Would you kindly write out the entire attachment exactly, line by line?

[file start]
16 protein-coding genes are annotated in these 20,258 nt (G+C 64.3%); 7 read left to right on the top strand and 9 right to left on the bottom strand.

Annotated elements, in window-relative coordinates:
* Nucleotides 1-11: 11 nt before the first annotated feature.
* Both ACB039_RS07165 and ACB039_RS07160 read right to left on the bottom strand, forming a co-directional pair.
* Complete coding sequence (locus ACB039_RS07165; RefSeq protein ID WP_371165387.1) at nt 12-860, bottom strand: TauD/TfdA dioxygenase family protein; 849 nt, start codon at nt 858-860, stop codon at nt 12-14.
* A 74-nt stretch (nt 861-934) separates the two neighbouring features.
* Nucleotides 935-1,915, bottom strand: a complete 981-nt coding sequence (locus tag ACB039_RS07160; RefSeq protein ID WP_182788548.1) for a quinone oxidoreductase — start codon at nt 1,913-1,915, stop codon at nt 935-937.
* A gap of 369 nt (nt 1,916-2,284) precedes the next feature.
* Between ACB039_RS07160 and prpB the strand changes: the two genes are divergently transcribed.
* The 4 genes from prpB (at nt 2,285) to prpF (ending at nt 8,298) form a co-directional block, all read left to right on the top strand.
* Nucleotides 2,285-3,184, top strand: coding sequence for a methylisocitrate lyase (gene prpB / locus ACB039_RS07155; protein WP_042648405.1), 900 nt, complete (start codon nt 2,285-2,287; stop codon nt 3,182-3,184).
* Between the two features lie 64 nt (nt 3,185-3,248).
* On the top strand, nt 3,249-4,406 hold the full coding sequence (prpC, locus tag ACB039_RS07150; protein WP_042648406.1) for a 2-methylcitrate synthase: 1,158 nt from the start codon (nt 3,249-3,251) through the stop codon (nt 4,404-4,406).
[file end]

16 protein-coding genes are annotated in these 20,258 nt (G+C 64.3%); 7 read left to right on the top strand and 9 right to left on the bottom strand.

Annotated elements, in window-relative coordinates:
* Nucleotides 1-11: 11 nt before the first annotated feature.
* Both ACB039_RS07165 and ACB039_RS07160 read right to left on the bottom strand, forming a co-directional pair.
* Complete coding sequence (locus ACB039_RS07165; RefSeq protein ID WP_371165387.1) at nt 12-860, bottom strand: TauD/TfdA dioxygenase family protein; 849 nt, start codon at nt 858-860, stop codon at nt 12-14.
* A 74-nt stretch (nt 861-934) separates the two neighbouring features.
* Nucleotides 935-1,915, bottom strand: a complete 981-nt coding sequence (locus tag ACB039_RS07160; RefSeq protein ID WP_182788548.1) for a quinone oxidoreductase — start codon at nt 1,913-1,915, stop codon at nt 935-937.
* A gap of 369 nt (nt 1,916-2,284) precedes the next feature.
* Between ACB039_RS07160 and prpB the strand changes: the two genes are divergently transcribed.
* The 4 genes from prpB (at nt 2,285) to prpF (ending at nt 8,298) form a co-directional block, all read left to right on the top strand.
* Nucleotides 2,285-3,184, top strand: coding sequence for a methylisocitrate lyase (gene prpB / locus ACB039_RS07155; protein WP_042648405.1), 900 nt, complete (start codon nt 2,285-2,287; stop codon nt 3,182-3,184).
* Between the two features lie 64 nt (nt 3,185-3,248).
* On the top strand, nt 3,249-4,406 hold the full coding sequence (prpC, locus tag ACB039_RS07150; protein WP_042648406.1) for a 2-methylcitrate synthase: 1,158 nt from the start codon (nt 3,249-3,251) through the stop codon (nt 4,404-4,406).